That said, the ACT has highly variable rainfall already, with some years being very dry (like 2019!) and others very wet. This year-on-year variability will probably continue – this means in practical terms that Canberra will continue to alternate between drier and wetter years. The key difference is that the dry years will be drier than before, and wetter years may be very wet – due to a warmer atmosphere holding more moisture (individual rainstorms may get very intense). At the same time, there will be greater evaporation in all seasons from higher average temperatures.
Over coming decades, we are likely to see more intense droughts followed by intensely wet years. Can passive water harvesting help in both of these extremes?
Water harvesting as a resilience strategy for both dry and wet weather
It's fairly obvious that in a drying climate it makes sense to harvest as much water as possible when it does rain, but did you know that the act of harvesting water in your garden can also alleviate problems associated with too much rain as well?
Basically, the more water we can keep on our land, the less water goes into the storm drain system when it does rain. While one or two gardens won't make much difference, if a large number of us implemented water harvesting, this will take a lot of pressure off the storm drain system during extreme heavy rain events.
And you guessed it, even if Canberra does get some very arid seasons, those climate models tell us to expect more extreme rainfall events, especially associated with summer and autumn thunderstorms. This is because a warmer atmosphere holds more water, increasing the likelihood of sudden, severe rainfall. Like they get in the tropics. So while every year may be different, we can expect the rain to come down pretty hard when it does rain - again, making it challenging to manage when it does come.
Remember the year the ANU flooded in that major thunderstorm? That’s the sort of weather event that could happen more. If we can all direct at least some of our storm runoff into our garden, there's less chance of downstream flooding.
A quick caveat: a critical part of any water harvesting approach is to ensure that it can safely seep into your garden in a controlled manner. A key component of any design is to make sure that any water flowing directly into your garden and soil are slowed down first - fast flowing water erodes landscapes, while slow moving water tends to soak in. So all approaches to directing water into your garden in permaculture strongly emphasise ways to slow water down and let it soak in gently. And once any water harvesting system is full, it is best practice to make sure any overflows do go back into the storm drain system - making use of this system as a useful emergency overflow once your garden is full, rather than it being the first port of call for any water shedding off hard surfaces in your garden.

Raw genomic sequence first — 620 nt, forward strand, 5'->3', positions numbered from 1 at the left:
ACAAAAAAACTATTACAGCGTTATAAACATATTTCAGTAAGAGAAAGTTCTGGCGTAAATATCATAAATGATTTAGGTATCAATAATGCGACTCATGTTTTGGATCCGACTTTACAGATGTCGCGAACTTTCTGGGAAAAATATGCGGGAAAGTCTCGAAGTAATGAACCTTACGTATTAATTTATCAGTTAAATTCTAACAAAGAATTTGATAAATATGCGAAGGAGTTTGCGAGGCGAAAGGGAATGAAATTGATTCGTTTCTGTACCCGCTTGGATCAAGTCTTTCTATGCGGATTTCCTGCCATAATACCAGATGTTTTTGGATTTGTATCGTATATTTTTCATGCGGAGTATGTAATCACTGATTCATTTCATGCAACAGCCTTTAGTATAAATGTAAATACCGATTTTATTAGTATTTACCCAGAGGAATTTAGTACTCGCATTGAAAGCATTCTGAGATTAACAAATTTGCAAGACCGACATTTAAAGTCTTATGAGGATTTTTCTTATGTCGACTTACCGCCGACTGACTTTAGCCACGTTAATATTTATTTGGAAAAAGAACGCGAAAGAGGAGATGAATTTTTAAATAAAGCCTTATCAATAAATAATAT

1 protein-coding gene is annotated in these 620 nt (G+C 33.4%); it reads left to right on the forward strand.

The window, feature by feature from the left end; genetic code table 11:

So to summarise, water harvesting in our gardens actually gives us two benefits:
- Storing water in your garden (both in tanks and directly in the ground) gives your plants a free drink and makes the garden more resilient to periods of dry weather.
- Reducing the amount of water going into the storm drain system means less chance of downstream flooding in low lying areas (e.g. at the ANU).
I hope that was a useful little foray into the wonderful world of water harvesting! There is plenty to know and there are of course myriad ways to effectively store water in your garden. But I'll save the nitty gritty of specific techniques for another post. As we implement more and more of these in our own garden, we also hope to provide some workshops on water harvesting in the future to explain the theory and see it in practice as well!
Wishing you all the best this winter and hope you are enjoying the much-needed rain as much as we are!